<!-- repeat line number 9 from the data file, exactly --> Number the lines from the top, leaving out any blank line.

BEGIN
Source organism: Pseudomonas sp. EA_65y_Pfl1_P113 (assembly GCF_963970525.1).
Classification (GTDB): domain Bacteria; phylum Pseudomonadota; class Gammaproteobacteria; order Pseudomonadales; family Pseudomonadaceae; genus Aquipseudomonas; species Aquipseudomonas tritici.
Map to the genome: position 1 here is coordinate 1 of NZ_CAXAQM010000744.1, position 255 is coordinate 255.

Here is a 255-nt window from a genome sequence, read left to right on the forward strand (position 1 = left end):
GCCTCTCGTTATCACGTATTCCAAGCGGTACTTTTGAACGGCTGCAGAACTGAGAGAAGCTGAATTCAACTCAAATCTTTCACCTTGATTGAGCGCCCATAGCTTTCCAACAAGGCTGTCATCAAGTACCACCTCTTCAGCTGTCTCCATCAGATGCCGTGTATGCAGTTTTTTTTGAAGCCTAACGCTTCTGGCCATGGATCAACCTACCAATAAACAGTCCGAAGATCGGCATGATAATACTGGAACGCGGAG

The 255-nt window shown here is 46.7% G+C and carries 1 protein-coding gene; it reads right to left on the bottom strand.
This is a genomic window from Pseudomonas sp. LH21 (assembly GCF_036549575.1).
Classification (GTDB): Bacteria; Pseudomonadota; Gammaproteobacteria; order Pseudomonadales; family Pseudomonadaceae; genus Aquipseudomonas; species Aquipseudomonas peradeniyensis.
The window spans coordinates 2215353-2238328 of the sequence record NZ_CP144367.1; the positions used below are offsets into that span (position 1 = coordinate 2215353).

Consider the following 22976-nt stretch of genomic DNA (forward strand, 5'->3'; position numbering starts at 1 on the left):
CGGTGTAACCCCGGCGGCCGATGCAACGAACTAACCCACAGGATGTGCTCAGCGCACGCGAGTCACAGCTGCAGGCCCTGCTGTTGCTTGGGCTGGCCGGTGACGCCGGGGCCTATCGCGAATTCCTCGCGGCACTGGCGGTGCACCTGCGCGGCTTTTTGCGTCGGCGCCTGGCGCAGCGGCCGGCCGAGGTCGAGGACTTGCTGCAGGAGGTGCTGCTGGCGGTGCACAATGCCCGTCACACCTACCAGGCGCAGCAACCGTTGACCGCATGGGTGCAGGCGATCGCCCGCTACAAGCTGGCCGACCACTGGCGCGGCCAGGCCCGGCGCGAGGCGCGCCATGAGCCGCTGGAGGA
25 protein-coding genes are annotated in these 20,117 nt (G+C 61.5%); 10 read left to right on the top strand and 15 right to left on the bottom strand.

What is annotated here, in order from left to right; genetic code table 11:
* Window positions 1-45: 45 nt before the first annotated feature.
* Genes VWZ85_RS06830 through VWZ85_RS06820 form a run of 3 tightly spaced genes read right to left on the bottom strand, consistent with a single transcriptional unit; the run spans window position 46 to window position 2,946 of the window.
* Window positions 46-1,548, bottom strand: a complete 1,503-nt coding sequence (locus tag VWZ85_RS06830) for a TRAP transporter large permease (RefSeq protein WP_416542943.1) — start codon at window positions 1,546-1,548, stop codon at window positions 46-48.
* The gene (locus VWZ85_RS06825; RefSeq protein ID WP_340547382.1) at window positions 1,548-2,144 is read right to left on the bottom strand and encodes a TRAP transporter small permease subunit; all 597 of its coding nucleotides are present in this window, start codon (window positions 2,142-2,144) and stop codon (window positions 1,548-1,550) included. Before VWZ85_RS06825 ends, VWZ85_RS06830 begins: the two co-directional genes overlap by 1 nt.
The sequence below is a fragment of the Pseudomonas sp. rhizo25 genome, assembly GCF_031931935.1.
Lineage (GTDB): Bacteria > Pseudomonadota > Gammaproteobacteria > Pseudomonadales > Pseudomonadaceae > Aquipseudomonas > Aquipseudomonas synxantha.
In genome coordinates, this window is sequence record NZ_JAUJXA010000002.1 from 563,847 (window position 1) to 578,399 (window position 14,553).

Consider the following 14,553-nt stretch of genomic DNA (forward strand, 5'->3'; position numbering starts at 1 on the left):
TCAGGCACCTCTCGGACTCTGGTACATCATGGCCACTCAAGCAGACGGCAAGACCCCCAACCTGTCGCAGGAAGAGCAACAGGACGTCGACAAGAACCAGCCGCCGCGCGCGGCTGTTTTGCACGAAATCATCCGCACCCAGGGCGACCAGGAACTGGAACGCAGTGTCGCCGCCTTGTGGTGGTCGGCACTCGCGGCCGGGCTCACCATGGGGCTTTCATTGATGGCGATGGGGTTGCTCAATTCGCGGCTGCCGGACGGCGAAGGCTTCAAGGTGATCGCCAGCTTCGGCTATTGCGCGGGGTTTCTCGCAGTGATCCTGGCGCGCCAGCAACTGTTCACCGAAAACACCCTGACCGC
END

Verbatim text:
The window spans coordinates 2215353-2238328 of the sequence record NZ_CP144367.1; the positions used below are offsets into that span (position 1 = coordinate 2215353).